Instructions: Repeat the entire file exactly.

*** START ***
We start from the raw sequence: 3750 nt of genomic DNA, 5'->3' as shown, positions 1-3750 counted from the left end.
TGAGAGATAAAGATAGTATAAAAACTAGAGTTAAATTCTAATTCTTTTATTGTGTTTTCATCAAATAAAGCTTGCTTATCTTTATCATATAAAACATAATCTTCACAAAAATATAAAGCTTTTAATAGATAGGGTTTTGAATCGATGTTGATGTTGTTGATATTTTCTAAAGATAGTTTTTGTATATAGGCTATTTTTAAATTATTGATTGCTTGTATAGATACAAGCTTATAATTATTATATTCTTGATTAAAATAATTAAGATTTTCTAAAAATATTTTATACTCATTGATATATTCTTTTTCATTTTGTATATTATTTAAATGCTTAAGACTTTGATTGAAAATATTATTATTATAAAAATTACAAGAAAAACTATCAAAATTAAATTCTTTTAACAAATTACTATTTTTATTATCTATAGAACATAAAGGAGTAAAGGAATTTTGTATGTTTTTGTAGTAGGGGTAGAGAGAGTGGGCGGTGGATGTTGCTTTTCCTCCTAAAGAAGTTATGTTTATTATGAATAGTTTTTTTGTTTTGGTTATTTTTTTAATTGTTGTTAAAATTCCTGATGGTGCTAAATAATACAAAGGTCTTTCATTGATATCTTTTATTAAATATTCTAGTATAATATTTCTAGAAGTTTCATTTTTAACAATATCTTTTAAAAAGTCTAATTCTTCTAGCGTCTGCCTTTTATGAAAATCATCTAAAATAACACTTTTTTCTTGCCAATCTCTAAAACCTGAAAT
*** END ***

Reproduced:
We start from the raw sequence: 3750 nt of genomic DNA, 5'->3' as shown, positions 1-3750 counted from the left end.
TGAGAGATAAAGATAGTATAAAAACTAGAGTTAAATTCTAATTCTTTTATTGTGTTTTCATCAAATAAAGCTTGCTTATCTTTATCATATAAAACATAATCTTCACAAAAATATAAAGCTTTTAATAGATAGGGTTTTGAATCGATGTTGATGTTGTTGATATTTTCTAAAGATAGTTTTTGTATATAGGCTATTTTTAAATTATTGATTGCTTGTATAGATACAAGCTTATAATTATTATATTCTTGATTAAAATAATTAAGATTTTCTAAAAATATTTTATACTCATTGATATATTCTTTTTCATTTTGTATATTATTTAAATGCTTAAGACTTTGATTGAAAATATTATTATTATAAAAATTACAAGAAAAACTATCAAAATTAAATTCTTTTAACAAATTACTATTTTTATTATCTATAGAACATAAAGGAGTAAAGGAATTTTGTATGTTTTTGTAGTAGGGGTAGAGAGAGTGGGCGGTGGATGTTGCTTTTCCTCCTAAAGAAGTTATGTTTATTATGAATAGTTTTTTTGTTTTGGTTATTTTTTTAATTGTTGTTAAAATTCCTGATGGTGCTAAATAATACAAAGGTCTTTCATTGATATCTTTTATTAAATATTCTAGTATAATATTTCTAGAAGTTTCATTTTTAACAATATCTTTTAAAAAGTCTAATTCTTCTAGCGTCTGCCTTTTATGAAAATCATCTAAAATAACACTTTTTTCTTGCCAATCTCTAAAACCTGAAAT